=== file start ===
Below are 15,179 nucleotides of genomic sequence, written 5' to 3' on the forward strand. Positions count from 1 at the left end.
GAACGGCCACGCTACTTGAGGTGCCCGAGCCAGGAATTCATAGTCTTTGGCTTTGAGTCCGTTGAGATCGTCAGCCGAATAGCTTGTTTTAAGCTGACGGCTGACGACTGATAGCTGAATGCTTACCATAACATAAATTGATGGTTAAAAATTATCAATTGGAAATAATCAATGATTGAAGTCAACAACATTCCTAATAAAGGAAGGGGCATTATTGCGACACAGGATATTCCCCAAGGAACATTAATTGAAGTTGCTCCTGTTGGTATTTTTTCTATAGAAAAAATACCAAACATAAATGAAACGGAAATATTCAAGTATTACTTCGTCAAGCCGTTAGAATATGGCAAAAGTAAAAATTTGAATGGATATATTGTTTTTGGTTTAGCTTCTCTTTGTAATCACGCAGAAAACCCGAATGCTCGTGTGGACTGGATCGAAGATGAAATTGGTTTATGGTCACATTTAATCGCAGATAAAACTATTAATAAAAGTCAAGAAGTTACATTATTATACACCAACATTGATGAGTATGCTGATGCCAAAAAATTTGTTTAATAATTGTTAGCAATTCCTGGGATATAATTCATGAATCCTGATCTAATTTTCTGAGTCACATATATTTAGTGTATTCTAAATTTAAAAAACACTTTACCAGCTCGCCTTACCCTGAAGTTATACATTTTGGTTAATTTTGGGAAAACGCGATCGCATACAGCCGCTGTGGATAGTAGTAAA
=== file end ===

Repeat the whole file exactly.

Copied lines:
Below are 15,179 nucleotides of genomic sequence, written 5' to 3' on the forward strand. Positions count from 1 at the left end.
GAACGGCCACGCTACTTGAGGTGCCCGAGCCAGGAATTCATAGTCTTTGGCTTTGAGTCCGTTGAGATCGTCAGCCGAATAGCTTGTTTTAAGCTGACGGCTGACGACTGATAGCTGAATGCTTACCATAACATAAATTGATGGTTAAAAATTATCAATTGGAAATAATCAATGATTGAAGTCAACAACATTCCTAATAAAGGAAGGGGCATTATTGCGACACAGGATATTCCCCAAGGAACATTAATTGAAGTTGCTCCTGTTGGTATTTTTTCTATAGAAAAAATACCAAACATAAATGAAACGGAAATATTCAAGTATTACTTCGTCAAGCCGTTAGAATATGGCAAAAGTAAAAATTTGAATGGATATATTGTTTTTGGTTTAGCTTCTCTTTGTAATCACGCAGAAAACCCGAATGCTCGTGTGGACTGGATCGAAGATGAAATTGGTTTATGGTCACATTTAATCGCAGATAAAACTATTAATAAAAGTCAAGAAGTTACATTATTATACACCAACATTGATGAGTATGCTGATGCCAAAAAATTTGTTTAATAATTGTTAGCAATTCCTGGGATATAATTCATGAATCCTGATCTAATTTTCTGAGTCACATATATTTAGTGTATTCTAAATTTAAAAAACACTTTACCAGCTCGCCTTACCCTGAAGTTATACATTTTGGTTAATTTTGGGAAAACGCGATCGCATACAGCCGCTGTGGATAGTAGTAAA